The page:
The S&P500 inched up a fraction last week on volume that was shortened by the Thanksgiving holiday. Contradicting the move up in price was the increase in volatility—the VIX index closed higher for the week.
Also contradicting the move up in US equity prices, was the slew of US economic reports from last week, reports that were thoroughly poor. Starting with the Chicago Fed national activity index and ending with the Chicago PMI, the results were very disappointing, missing consensus estimates by meaningful margins. In between, PMI flash services, FHFA housing prices, consumer confidence, the Richmond Fed manufacturing index, personal income, personal spending, durable good orders (ex-transportation). jobless claims, consumer sentiment, new home sales and pending home sales ALL missed! Only the Dallas Fed manufacturing survey beat expectations and even then by only the slimmest of margins.
Around the world, China is continuing to slow down sharply. Japan has entered a recession—again. And Germany, plus much of the rest of western Europe is slowing down notably.
Oil prices are collapsing and Dr Copper is down to 2010 lows.
Yet US stocks are at all-time highs.
And interestingly, the percent of bears among professional advisors has hit another bull market low. According to the Investor Intelligence weekly survey, the ratio of bears has fallen to 13%. At the same time, the percent of bulls, among professionals, has risen to almost 57%.
This begs the question—-if only 13% of advisors are bearish on US stocks, then WHO is left to buy more equities and drive the markets much higher?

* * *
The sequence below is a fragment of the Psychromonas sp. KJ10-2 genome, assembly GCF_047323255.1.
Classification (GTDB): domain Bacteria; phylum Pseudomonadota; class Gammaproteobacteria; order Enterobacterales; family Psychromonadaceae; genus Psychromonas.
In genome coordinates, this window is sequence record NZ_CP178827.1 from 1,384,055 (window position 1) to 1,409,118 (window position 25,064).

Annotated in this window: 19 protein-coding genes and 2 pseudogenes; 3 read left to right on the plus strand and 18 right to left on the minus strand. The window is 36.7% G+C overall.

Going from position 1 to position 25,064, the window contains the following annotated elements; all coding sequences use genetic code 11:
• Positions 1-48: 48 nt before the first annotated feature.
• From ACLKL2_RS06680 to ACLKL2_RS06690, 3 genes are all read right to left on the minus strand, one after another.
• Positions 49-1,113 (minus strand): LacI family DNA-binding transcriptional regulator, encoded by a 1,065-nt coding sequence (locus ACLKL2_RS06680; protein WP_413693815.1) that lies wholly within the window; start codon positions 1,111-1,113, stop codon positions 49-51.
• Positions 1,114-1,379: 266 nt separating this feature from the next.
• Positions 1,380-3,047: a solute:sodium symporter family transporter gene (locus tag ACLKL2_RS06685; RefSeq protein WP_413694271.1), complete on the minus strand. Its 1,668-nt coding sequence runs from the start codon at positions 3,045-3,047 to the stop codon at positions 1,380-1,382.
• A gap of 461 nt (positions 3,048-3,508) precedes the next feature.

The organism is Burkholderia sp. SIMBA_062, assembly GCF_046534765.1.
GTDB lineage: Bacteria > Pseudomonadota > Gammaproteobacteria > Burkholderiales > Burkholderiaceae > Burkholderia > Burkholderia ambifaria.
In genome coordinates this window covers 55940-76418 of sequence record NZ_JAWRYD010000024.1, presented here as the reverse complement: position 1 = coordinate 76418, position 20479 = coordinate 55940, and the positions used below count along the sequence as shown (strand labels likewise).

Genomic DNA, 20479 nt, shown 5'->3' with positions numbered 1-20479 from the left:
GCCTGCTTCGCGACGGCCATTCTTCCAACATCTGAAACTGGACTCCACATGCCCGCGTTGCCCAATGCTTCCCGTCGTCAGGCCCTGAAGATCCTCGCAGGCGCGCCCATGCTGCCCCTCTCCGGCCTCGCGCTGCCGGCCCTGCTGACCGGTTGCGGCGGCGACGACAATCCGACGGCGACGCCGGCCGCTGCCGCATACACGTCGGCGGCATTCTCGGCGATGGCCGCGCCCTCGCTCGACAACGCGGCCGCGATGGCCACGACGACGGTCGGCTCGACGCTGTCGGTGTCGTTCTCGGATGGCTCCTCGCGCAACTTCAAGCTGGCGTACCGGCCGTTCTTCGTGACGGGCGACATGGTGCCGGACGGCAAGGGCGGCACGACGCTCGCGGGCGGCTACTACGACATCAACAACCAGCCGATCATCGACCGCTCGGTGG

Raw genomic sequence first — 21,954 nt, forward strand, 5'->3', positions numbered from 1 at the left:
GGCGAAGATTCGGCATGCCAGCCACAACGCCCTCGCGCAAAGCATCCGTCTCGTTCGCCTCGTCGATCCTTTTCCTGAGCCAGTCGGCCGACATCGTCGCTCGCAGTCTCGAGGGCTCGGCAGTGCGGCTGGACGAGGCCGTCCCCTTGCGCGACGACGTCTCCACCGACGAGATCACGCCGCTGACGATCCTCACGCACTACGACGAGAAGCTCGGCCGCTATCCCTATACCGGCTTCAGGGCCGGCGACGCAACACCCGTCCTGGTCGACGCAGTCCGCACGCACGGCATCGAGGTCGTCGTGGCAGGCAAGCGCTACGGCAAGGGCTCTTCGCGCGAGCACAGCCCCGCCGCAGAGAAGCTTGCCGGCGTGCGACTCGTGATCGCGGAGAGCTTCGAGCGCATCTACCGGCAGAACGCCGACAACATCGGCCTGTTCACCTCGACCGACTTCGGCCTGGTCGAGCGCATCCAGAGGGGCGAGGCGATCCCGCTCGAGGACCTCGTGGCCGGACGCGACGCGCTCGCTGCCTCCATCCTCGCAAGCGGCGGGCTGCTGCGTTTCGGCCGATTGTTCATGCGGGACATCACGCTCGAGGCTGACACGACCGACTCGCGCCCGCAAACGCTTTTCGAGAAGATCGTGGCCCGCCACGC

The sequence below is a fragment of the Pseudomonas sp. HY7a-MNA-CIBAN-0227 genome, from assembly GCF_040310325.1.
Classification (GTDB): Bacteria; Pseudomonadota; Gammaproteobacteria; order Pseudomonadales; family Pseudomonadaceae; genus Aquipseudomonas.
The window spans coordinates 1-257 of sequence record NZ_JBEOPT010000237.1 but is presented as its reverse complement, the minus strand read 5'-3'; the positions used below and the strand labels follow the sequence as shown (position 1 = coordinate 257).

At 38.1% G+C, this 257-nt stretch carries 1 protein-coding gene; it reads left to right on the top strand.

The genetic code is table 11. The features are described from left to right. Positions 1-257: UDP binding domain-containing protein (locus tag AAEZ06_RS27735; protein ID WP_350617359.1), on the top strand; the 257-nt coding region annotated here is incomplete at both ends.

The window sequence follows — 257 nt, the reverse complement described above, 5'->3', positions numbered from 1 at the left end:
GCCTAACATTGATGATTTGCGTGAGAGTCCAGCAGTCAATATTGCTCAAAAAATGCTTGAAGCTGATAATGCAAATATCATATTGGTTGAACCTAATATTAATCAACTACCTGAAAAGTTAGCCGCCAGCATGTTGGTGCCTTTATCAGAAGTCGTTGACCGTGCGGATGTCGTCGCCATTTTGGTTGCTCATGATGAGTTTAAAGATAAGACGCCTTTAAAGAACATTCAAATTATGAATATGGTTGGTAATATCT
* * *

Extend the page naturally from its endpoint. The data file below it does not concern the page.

Sure, money trickles into the markets monthly from withholding from peoples’ paychecks, but the big shift into stocks has already happened. The “fuel” to power additional big moves higher has been spent.
And now that the Fed—at least for now—has suspended its latest money printing program, there isn’t another large supply of cash that’s available anywhere else.
Finally, corporate stock buybacks are slowing—partly because the cost of borrowing is rising and partly because the corporations are already so levered. So even this tactic looks like it will no longer be working.
So we will wait and see if John Hussman is right by arguing that US stock market indices are over 100% above their “historically-informed” fair values and that when markets get stretched to the degree that they are now, they tend to correct in abrupt and dramatic lurches, now in gradual and steady retreats.
If so, then “monetizing” all the paper gains that investors have enjoyed over the last four years will be a challenge because WHO will buy everyone’s stock—at the all-time high prices—when everyone already owns them and nobody is left to buy?